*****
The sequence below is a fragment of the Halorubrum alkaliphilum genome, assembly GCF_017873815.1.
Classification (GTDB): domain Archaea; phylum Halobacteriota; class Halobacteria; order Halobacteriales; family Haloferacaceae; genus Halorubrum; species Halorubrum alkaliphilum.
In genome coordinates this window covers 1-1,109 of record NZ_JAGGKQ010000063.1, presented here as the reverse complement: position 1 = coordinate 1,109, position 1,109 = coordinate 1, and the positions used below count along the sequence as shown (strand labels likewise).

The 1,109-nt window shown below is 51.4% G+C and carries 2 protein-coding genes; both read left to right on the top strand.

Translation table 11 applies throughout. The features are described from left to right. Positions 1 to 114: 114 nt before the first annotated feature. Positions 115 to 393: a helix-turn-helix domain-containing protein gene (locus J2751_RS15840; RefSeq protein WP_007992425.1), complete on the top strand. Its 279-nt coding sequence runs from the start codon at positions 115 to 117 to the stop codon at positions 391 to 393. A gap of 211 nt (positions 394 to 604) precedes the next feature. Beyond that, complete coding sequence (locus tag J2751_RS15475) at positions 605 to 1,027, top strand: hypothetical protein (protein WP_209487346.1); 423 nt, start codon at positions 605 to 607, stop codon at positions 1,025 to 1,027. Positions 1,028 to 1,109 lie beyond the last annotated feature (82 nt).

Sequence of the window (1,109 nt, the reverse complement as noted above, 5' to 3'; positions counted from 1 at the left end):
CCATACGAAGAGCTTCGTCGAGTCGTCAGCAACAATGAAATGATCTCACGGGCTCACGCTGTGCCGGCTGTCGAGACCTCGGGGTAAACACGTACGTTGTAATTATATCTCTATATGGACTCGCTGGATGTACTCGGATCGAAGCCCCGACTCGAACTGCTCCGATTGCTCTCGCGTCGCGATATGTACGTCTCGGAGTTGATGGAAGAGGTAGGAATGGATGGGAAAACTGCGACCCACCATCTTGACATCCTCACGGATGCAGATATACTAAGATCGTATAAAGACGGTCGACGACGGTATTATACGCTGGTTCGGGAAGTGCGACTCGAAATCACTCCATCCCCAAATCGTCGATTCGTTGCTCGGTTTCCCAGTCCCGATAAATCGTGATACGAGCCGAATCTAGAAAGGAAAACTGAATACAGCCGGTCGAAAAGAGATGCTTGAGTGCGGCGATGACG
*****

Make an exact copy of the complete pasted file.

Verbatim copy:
The sequence below is a fragment of the Halorubrum alkaliphilum genome, assembly GCF_017873815.1.
Classification (GTDB): domain Archaea; phylum Halobacteriota; class Halobacteria; order Halobacteriales; family Haloferacaceae; genus Halorubrum; species Halorubrum alkaliphilum.
In genome coordinates this window covers 1-1,109 of record NZ_JAGGKQ010000063.1, presented here as the reverse complement: position 1 = coordinate 1,109, position 1,109 = coordinate 1, and the positions used below count along the sequence as shown (strand labels likewise).

The 1,109-nt window shown below is 51.4% G+C and carries 2 protein-coding genes; both read left to right on the top strand.

Translation table 11 applies throughout. The features are described from left to right. Positions 1 to 114: 114 nt before the first annotated feature. Positions 115 to 393: a helix-turn-helix domain-containing protein gene (locus J2751_RS15840; RefSeq protein WP_007992425.1), complete on the top strand. Its 279-nt coding sequence runs from the start codon at positions 115 to 117 to the stop codon at positions 391 to 393. A gap of 211 nt (positions 394 to 604) precedes the next feature. Beyond that, complete coding sequence (locus tag J2751_RS15475) at positions 605 to 1,027, top strand: hypothetical protein (protein WP_209487346.1); 423 nt, start codon at positions 605 to 607, stop codon at positions 1,025 to 1,027. Positions 1,028 to 1,109 lie beyond the last annotated feature (82 nt).

Sequence of the window (1,109 nt, the reverse complement as noted above, 5' to 3'; positions counted from 1 at the left end):
CCATACGAAGAGCTTCGTCGAGTCGTCAGCAACAATGAAATGATCTCACGGGCTCACGCTGTGCCGGCTGTCGAGACCTCGGGGTAAACACGTACGTTGTAATTATATCTCTATATGGACTCGCTGGATGTACTCGGATCGAAGCCCCGACTCGAACTGCTCCGATTGCTCTCGCGTCGCGATATGTACGTCTCGGAGTTGATGGAAGAGGTAGGAATGGATGGGAAAACTGCGACCCACCATCTTGACATCCTCACGGATGCAGATATACTAAGATCGTATAAAGACGGTCGACGACGGTATTATACGCTGGTTCGGGAAGTGCGACTCGAAATCACTCCATCCCCAAATCGTCGATTCGTTGCTCGGTTTCCCAGTCCCGATAAATCGTGATACGAGCCGAATCTAGAAAGGAAAACTGAATACAGCCGGTCGAAAAGAGATGCTTGAGTGCGGCGATGACG